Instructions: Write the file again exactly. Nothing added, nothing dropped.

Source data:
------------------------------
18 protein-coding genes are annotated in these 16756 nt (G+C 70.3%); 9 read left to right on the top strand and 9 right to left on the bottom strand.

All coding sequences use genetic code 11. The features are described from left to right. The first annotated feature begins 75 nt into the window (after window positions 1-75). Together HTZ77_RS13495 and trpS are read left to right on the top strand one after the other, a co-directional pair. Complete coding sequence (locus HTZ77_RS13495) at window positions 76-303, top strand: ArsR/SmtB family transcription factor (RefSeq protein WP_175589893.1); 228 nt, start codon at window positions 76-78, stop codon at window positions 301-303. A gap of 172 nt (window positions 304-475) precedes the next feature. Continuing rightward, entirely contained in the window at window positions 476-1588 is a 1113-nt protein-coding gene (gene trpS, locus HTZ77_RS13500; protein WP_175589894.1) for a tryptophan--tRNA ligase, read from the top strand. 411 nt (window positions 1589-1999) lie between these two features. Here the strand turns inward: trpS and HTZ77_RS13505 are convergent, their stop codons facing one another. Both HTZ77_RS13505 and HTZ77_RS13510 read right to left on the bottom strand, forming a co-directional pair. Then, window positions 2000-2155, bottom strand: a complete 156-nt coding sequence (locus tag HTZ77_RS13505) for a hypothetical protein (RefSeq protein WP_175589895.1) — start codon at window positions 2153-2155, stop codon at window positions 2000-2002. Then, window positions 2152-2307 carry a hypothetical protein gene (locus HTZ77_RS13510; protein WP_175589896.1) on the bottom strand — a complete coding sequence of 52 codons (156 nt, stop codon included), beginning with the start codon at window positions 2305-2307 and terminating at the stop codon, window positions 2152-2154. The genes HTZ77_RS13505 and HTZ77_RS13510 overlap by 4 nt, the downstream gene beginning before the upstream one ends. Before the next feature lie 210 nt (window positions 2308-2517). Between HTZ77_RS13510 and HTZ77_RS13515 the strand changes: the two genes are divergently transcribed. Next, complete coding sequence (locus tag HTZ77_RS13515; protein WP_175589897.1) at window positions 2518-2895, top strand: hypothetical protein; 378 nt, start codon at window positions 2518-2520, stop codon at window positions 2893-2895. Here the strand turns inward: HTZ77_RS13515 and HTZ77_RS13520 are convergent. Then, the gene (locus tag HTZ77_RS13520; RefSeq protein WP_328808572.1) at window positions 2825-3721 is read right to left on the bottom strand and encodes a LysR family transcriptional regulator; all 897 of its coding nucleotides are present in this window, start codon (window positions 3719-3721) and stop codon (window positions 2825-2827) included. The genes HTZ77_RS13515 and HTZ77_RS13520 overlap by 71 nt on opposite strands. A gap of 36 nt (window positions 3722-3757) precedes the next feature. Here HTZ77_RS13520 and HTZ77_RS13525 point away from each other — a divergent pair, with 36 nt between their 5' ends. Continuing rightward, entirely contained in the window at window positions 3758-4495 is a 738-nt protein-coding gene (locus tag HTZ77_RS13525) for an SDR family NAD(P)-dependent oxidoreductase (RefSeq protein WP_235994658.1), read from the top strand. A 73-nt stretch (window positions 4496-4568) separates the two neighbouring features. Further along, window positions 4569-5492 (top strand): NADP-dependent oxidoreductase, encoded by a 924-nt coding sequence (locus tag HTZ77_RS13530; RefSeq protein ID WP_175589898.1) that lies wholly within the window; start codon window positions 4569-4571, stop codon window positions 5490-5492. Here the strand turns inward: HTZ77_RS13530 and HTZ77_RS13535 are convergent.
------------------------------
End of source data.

18 protein-coding genes are annotated in these 16756 nt (G+C 70.3%); 9 read left to right on the top strand and 9 right to left on the bottom strand.

All coding sequences use genetic code 11. The features are described from left to right. The first annotated feature begins 75 nt into the window (after window positions 1-75). Together HTZ77_RS13495 and trpS are read left to right on the top strand one after the other, a co-directional pair. Complete coding sequence (locus HTZ77_RS13495) at window positions 76-303, top strand: ArsR/SmtB family transcription factor (RefSeq protein WP_175589893.1); 228 nt, start codon at window positions 76-78, stop codon at window positions 301-303. A gap of 172 nt (window positions 304-475) precedes the next feature. Continuing rightward, entirely contained in the window at window positions 476-1588 is a 1113-nt protein-coding gene (gene trpS, locus HTZ77_RS13500; protein WP_175589894.1) for a tryptophan--tRNA ligase, read from the top strand. 411 nt (window positions 1589-1999) lie between these two features. Here the strand turns inward: trpS and HTZ77_RS13505 are convergent, their stop codons facing one another. Both HTZ77_RS13505 and HTZ77_RS13510 read right to left on the bottom strand, forming a co-directional pair. Then, window positions 2000-2155, bottom strand: a complete 156-nt coding sequence (locus tag HTZ77_RS13505) for a hypothetical protein (RefSeq protein WP_175589895.1) — start codon at window positions 2153-2155, stop codon at window positions 2000-2002. Then, window positions 2152-2307 carry a hypothetical protein gene (locus HTZ77_RS13510; protein WP_175589896.1) on the bottom strand — a complete coding sequence of 52 codons (156 nt, stop codon included), beginning with the start codon at window positions 2305-2307 and terminating at the stop codon, window positions 2152-2154. The genes HTZ77_RS13505 and HTZ77_RS13510 overlap by 4 nt, the downstream gene beginning before the upstream one ends. Before the next feature lie 210 nt (window positions 2308-2517). Between HTZ77_RS13510 and HTZ77_RS13515 the strand changes: the two genes are divergently transcribed. Next, complete coding sequence (locus tag HTZ77_RS13515; protein WP_175589897.1) at window positions 2518-2895, top strand: hypothetical protein; 378 nt, start codon at window positions 2518-2520, stop codon at window positions 2893-2895. Here the strand turns inward: HTZ77_RS13515 and HTZ77_RS13520 are convergent. Then, the gene (locus tag HTZ77_RS13520; RefSeq protein WP_328808572.1) at window positions 2825-3721 is read right to left on the bottom strand and encodes a LysR family transcriptional regulator; all 897 of its coding nucleotides are present in this window, start codon (window positions 3719-3721) and stop codon (window positions 2825-2827) included. The genes HTZ77_RS13515 and HTZ77_RS13520 overlap by 71 nt on opposite strands. A gap of 36 nt (window positions 3722-3757) precedes the next feature. Here HTZ77_RS13520 and HTZ77_RS13525 point away from each other — a divergent pair, with 36 nt between their 5' ends. Continuing rightward, entirely contained in the window at window positions 3758-4495 is a 738-nt protein-coding gene (locus tag HTZ77_RS13525) for an SDR family NAD(P)-dependent oxidoreductase (RefSeq protein WP_235994658.1), read from the top strand. A 73-nt stretch (window positions 4496-4568) separates the two neighbouring features. Further along, window positions 4569-5492 (top strand): NADP-dependent oxidoreductase, encoded by a 924-nt coding sequence (locus tag HTZ77_RS13530; RefSeq protein ID WP_175589898.1) that lies wholly within the window; start codon window positions 4569-4571, stop codon window positions 5490-5492. Here the strand turns inward: HTZ77_RS13530 and HTZ77_RS13535 are convergent.